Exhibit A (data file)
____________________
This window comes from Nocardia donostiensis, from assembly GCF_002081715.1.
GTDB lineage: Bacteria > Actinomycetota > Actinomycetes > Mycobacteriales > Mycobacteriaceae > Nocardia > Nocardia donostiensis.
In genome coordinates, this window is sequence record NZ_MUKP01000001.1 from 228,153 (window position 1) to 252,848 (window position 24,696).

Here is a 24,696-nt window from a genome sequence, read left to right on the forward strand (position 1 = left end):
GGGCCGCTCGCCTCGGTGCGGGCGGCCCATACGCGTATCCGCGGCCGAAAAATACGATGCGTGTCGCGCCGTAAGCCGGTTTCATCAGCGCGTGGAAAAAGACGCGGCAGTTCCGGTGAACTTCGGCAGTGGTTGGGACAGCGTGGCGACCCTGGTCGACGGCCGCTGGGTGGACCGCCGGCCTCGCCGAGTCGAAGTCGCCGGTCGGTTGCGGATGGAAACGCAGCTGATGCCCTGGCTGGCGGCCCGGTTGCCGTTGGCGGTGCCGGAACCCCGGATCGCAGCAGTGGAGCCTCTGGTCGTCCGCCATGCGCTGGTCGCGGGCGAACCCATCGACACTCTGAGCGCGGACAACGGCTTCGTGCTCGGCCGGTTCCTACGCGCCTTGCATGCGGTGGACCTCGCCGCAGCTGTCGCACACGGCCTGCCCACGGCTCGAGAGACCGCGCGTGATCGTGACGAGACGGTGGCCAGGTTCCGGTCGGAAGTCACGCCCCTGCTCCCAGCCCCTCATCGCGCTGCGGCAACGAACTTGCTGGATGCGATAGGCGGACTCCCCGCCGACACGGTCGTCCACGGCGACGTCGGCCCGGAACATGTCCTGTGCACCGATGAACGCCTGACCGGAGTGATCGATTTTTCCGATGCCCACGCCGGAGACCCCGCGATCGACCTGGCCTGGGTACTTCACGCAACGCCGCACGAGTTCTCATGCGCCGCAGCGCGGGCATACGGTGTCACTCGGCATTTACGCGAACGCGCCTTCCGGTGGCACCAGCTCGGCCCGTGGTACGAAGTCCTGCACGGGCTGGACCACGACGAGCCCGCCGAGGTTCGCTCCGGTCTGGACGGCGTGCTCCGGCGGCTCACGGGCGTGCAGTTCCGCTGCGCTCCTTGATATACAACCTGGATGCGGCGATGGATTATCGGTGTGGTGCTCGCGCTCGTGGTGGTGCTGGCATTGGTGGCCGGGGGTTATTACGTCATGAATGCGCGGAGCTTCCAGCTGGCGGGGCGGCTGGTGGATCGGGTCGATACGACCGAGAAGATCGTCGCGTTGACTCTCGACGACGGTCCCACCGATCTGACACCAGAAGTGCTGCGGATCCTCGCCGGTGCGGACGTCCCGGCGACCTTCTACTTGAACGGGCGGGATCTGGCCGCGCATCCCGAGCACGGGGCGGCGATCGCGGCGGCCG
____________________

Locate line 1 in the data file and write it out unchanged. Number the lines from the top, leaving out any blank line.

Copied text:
This window comes from Nocardia donostiensis, from assembly GCF_002081715.1.